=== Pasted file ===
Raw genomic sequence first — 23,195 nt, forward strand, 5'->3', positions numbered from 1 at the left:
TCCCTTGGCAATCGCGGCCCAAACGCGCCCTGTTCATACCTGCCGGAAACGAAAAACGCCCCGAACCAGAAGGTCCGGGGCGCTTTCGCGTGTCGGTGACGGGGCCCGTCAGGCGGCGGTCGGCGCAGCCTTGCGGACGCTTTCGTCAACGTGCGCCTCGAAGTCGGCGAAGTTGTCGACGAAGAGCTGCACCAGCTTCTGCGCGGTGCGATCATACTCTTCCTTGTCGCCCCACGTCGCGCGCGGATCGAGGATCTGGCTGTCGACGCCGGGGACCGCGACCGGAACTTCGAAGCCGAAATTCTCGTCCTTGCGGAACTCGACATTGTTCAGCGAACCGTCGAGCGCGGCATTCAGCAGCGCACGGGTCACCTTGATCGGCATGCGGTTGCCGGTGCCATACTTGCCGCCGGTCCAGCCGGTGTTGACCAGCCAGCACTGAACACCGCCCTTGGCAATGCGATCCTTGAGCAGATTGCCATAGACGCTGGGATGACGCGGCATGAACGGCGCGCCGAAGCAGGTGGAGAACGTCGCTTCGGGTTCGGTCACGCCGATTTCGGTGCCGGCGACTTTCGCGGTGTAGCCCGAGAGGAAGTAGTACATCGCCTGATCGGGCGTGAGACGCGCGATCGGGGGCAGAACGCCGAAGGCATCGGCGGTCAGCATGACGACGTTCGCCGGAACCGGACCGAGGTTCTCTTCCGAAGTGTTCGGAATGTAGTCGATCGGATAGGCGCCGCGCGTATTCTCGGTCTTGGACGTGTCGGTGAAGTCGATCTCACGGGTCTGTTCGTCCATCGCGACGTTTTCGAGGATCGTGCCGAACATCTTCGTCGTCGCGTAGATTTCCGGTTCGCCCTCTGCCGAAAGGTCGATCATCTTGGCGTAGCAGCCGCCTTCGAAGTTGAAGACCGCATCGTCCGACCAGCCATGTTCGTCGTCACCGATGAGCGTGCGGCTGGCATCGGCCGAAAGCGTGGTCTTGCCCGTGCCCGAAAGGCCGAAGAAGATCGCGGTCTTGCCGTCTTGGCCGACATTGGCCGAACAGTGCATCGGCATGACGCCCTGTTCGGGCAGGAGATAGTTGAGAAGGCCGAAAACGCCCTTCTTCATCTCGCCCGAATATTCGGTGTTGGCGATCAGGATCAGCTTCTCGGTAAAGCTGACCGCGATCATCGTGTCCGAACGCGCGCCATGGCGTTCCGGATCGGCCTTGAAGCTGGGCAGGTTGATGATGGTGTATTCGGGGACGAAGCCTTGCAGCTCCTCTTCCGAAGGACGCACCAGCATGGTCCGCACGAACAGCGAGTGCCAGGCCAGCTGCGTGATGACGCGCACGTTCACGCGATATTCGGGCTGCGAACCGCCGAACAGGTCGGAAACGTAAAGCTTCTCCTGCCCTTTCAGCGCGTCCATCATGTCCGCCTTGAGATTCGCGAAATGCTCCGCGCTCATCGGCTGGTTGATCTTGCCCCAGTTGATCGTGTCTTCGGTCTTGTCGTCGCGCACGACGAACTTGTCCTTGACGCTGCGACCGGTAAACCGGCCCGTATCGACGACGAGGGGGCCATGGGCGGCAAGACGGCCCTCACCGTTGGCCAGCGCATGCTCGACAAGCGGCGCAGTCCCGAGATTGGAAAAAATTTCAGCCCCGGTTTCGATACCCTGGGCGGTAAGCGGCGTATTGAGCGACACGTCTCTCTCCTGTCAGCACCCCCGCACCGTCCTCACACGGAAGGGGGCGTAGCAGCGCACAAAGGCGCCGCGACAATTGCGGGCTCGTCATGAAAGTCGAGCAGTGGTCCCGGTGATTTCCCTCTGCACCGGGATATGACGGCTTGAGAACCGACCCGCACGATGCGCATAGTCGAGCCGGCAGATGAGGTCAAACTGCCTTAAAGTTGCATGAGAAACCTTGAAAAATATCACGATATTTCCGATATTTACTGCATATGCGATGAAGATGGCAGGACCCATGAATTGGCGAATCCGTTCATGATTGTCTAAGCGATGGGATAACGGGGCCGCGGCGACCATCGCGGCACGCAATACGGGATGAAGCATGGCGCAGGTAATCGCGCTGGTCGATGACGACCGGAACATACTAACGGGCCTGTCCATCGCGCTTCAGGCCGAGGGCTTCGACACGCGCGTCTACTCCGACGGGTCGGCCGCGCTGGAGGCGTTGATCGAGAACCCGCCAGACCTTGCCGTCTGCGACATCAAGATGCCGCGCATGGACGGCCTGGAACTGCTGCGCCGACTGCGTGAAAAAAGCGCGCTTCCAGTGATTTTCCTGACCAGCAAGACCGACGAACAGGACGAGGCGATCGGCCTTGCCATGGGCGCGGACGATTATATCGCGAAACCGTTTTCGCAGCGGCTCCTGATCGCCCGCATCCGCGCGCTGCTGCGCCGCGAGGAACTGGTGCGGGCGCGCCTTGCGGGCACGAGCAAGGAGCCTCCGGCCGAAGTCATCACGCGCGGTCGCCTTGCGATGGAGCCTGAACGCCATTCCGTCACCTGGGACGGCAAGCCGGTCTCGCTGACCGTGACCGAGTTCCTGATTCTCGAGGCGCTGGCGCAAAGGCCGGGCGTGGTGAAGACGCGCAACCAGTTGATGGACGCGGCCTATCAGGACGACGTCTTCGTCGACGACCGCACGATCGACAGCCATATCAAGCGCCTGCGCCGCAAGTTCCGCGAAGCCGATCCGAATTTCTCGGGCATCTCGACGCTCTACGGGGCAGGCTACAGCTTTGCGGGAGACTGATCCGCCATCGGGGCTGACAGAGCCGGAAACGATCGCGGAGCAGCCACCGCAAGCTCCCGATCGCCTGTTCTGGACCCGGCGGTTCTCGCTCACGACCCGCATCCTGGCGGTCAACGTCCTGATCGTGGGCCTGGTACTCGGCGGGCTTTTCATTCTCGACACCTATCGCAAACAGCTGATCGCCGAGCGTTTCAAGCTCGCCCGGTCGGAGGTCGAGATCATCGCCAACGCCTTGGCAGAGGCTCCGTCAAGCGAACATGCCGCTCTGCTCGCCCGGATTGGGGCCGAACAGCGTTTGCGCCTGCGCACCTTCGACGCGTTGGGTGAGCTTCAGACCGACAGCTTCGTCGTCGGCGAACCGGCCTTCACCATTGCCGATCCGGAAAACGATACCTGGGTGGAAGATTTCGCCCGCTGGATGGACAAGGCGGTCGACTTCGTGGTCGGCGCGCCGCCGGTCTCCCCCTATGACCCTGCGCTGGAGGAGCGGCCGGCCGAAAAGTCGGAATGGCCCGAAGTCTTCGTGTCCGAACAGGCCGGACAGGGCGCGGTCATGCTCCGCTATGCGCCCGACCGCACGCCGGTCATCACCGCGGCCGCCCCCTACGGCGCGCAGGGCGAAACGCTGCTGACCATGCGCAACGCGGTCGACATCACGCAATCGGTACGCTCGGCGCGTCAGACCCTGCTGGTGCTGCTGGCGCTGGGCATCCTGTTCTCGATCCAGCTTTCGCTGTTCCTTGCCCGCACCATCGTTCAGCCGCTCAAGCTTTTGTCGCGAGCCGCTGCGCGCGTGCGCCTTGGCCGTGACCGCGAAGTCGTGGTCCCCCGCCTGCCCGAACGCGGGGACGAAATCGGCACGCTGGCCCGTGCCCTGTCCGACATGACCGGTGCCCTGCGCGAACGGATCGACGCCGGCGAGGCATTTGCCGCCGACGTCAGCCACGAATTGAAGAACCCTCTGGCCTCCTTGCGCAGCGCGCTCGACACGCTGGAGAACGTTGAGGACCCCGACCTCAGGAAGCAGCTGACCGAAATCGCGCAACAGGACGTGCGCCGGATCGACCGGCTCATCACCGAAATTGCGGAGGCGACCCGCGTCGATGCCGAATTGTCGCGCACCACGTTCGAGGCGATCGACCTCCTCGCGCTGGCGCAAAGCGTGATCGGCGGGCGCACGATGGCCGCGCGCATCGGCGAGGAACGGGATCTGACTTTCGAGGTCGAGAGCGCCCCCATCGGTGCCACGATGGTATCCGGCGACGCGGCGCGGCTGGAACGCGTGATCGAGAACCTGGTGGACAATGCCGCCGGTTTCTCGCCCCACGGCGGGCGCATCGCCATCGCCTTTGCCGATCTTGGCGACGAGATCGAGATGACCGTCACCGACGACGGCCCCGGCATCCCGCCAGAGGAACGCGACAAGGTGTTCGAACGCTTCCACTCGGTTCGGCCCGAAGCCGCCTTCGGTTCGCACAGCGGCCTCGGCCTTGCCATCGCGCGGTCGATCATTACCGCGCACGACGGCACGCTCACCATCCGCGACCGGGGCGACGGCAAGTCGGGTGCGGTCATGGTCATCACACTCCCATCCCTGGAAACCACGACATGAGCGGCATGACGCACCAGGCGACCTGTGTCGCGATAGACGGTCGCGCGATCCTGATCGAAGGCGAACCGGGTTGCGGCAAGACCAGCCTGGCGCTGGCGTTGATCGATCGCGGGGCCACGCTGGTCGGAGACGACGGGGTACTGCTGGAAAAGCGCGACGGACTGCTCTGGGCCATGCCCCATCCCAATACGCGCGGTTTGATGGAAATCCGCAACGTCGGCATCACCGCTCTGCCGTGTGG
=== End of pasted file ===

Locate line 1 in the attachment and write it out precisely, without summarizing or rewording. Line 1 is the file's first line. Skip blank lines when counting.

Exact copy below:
Raw genomic sequence first — 23,195 nt, forward strand, 5'->3', positions numbered from 1 at the left: